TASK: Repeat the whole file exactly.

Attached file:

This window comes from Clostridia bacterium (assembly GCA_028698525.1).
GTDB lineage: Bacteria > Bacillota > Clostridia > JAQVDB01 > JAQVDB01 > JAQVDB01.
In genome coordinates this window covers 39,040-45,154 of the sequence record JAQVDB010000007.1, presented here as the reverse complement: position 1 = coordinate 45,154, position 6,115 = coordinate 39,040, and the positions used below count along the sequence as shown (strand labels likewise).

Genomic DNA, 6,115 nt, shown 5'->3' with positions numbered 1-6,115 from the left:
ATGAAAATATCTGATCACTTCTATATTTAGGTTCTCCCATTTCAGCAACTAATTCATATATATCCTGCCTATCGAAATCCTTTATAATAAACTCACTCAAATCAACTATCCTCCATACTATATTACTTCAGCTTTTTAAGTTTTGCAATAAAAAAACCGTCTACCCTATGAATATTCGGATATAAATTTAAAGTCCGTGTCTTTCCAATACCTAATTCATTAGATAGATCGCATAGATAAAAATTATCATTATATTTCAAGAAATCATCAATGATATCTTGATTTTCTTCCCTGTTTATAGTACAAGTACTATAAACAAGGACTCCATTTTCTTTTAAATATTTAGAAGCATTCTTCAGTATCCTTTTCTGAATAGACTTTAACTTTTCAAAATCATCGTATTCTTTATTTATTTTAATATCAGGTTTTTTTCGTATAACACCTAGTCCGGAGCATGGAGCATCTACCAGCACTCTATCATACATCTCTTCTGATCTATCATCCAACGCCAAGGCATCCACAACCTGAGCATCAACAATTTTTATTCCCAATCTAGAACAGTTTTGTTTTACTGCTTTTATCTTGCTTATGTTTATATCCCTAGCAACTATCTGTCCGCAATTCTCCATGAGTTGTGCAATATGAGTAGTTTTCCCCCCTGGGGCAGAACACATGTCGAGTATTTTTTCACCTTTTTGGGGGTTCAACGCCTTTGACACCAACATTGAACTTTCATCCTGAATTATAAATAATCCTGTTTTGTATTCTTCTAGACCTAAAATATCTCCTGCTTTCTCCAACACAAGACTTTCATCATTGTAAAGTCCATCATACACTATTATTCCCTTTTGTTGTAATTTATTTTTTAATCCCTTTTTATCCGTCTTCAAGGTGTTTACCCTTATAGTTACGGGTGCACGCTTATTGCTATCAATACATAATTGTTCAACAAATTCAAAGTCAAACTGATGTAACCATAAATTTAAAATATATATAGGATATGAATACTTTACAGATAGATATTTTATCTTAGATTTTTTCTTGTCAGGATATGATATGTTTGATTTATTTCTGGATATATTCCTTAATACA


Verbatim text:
This window comes from Clostridia bacterium (assembly GCA_028698525.1).
GTDB lineage: Bacteria > Bacillota > Clostridia > JAQVDB01 > JAQVDB01 > JAQVDB01.
In genome coordinates this window covers 39,040-45,154 of the sequence record JAQVDB010000007.1, presented here as the reverse complement: position 1 = coordinate 45,154, position 6,115 = coordinate 39,040, and the positions used below count along the sequence as shown (strand labels likewise).

Genomic DNA, 6,115 nt, shown 5'->3' with positions numbered 1-6,115 from the left:
ATGAAAATATCTGATCACTTCTATATTTAGGTTCTCCCATTTCAGCAACTAATTCATATATATCCTGCCTATCGAAATCCTTTATAATAAACTCACTCAAATCAACTATCCTCCATACTATATTACTTCAGCTTTTTAAGTTTTGCAATAAAAAAACCGTCTACCCTATGAATATTCGGATATAAATTTAAAGTCCGTGTCTTTCCAATACCTAATTCATTAGATAGATCGCATAGATAAAAATTATCATTATATTTCAAGAAATCATCAATGATATCTTGATTTTCTTCCCTGTTTATAGTACAAGTACTATAAACAAGGACTCCATTTTCTTTTAAATATTTAGAAGCATTCTTCAGTATCCTTTTCTGAATAGACTTTAACTTTTCAAAATCATCGTATTCTTTATTTATTTTAATATCAGGTTTTTTTCGTATAACACCTAGTCCGGAGCATGGAGCATCTACCAGCACTCTATCATACATCTCTTCTGATCTATCATCCAACGCCAAGGCATCCACAACCTGAGCATCAACAATTTTTATTCCCAATCTAGAACAGTTTTGTTTTACTGCTTTTATCTTGCTTATGTTTATATCCCTAGCAACTATCTGTCCGCAATTCTCCATGAGTTGTGCAATATGAGTAGTTTTCCCCCCTGGGGCAGAACACATGTCGAGTATTTTTTCACCTTTTTGGGGGTTCAACGCCTTTGACACCAACATTGAACTTTCATCCTGAATTATAAATAATCCTGTTTTGTATTCTTCTAGACCTAAAATATCTCCTGCTTTCTCCAACACAAGACTTTCATCATTGTAAAGTCCATCATACACTATTATTCCCTTTTGTTGTAATTTATTTTTTAATCCCTTTTTATCCGTCTTCAAGGTGTTTACCCTTATAGTTACGGGTGCACGCTTATTGCTATCAATACATAATTGTTCAACAAATTCAAAGTCAAACTGATGTAACCATAAATTTAAAATATATATAGGATATGAATACTTTACAGATAGATATTTTATCTTAGATTTTTTCTTGTCAGGATATGATATGTTTGATTTATTTCTGGATATATTCCTTAATACA